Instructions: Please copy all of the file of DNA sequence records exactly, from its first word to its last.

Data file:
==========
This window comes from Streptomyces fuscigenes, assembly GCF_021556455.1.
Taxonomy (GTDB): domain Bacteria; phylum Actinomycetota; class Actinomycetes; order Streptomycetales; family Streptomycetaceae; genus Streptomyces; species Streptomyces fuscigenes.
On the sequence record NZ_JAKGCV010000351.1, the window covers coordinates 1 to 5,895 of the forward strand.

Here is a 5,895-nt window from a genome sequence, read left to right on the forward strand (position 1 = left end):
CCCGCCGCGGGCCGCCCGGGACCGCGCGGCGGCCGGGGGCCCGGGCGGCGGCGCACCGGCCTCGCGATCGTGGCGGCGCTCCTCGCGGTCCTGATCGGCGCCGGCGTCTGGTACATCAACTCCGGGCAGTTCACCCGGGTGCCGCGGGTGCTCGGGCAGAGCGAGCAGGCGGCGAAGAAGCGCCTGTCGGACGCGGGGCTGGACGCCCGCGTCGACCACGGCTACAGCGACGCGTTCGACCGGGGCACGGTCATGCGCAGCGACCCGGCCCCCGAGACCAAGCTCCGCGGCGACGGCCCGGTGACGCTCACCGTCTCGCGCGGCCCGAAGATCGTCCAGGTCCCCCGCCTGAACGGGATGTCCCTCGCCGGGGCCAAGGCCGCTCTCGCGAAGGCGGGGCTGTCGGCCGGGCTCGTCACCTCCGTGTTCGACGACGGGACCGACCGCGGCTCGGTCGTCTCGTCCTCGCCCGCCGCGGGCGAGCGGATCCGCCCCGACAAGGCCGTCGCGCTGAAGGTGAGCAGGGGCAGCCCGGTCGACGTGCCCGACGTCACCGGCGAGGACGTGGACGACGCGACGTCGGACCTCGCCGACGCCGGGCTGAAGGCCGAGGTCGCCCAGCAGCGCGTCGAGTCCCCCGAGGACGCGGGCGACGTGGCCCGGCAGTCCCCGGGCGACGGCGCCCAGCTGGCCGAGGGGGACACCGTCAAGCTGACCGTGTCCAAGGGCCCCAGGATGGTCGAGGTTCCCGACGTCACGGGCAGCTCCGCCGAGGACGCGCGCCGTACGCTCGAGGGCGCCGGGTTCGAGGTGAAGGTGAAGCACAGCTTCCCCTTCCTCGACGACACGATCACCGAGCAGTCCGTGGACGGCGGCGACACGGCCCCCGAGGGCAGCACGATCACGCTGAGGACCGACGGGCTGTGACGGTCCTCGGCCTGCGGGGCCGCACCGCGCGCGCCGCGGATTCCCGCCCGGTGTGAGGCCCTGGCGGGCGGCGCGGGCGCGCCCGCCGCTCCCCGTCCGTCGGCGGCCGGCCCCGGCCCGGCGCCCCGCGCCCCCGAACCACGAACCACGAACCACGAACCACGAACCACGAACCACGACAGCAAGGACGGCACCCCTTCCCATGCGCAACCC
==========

This window comes from Streptomyces fuscigenes, assembly GCF_021556455.1.
Taxonomy (GTDB): domain Bacteria; phylum Actinomycetota; class Actinomycetes; order Streptomycetales; family Streptomycetaceae; genus Streptomyces; species Streptomyces fuscigenes.
On the sequence record NZ_JAKGCV010000351.1, the window covers coordinates 1 to 5,895 of the forward strand.

Here is a 5,895-nt window from a genome sequence, read left to right on the forward strand (position 1 = left end):
CCCGCCGCGGGCCGCCCGGGACCGCGCGGCGGCCGGGGGCCCGGGCGGCGGCGCACCGGCCTCGCGATCGTGGCGGCGCTCCTCGCGGTCCTGATCGGCGCCGGCGTCTGGTACATCAACTCCGGGCAGTTCACCCGGGTGCCGCGGGTGCTCGGGCAGAGCGAGCAGGCGGCGAAGAAGCGCCTGTCGGACGCGGGGCTGGACGCCCGCGTCGACCACGGCTACAGCGACGCGTTCGACCGGGGCACGGTCATGCGCAGCGACCCGGCCCCCGAGACCAAGCTCCGCGGCGACGGCCCGGTGACGCTCACCGTCTCGCGCGGCCCGAAGATCGTCCAGGTCCCCCGCCTGAACGGGATGTCCCTCGCCGGGGCCAAGGCCGCTCTCGCGAAGGCGGGGCTGTCGGCCGGGCTCGTCACCTCCGTGTTCGACGACGGGACCGACCGCGGCTCGGTCGTCTCGTCCTCGCCCGCCGCGGGCGAGCGGATCCGCCCCGACAAGGCCGTCGCGCTGAAGGTGAGCAGGGGCAGCCCGGTCGACGTGCCCGACGTCACCGGCGAGGACGTGGACGACGCGACGTCGGACCTCGCCGACGCCGGGCTGAAGGCCGAGGTCGCCCAGCAGCGCGTCGAGTCCCCCGAGGACGCGGGCGACGTGGCCCGGCAGTCCCCGGGCGACGGCGCCCAGCTGGCCGAGGGGGACACCGTCAAGCTGACCGTGTCCAAGGGCCCCAGGATGGTCGAGGTTCCCGACGTCACGGGCAGCTCCGCCGAGGACGCGCGCCGTACGCTCGAGGGCGCCGGGTTCGAGGTGAAGGTGAAGCACAGCTTCCCCTTCCTCGACGACACGATCACCGAGCAGTCCGTGGACGGCGGCGACACGGCCCCCGAGGGCAGCACGATCACGCTGAGGACCGACGGGCTGTGACGGTCCTCGGCCTGCGGGGCCGCACCGCGCGCGCCGCGGATTCCCGCCCGGTGTGAGGCCCTGGCGGGCGGCGCGGGCGCGCCCGCCGCTCCCCGTCCGTCGGCGGCCGGCCCCGGCCCGGCGCCCCGCGCCCCCGAACCACGAACCACGAACCACGAACCACGAACCACGAACCACGACAGCAAGGACGGCACCCCTTCCCATGCGCAACCC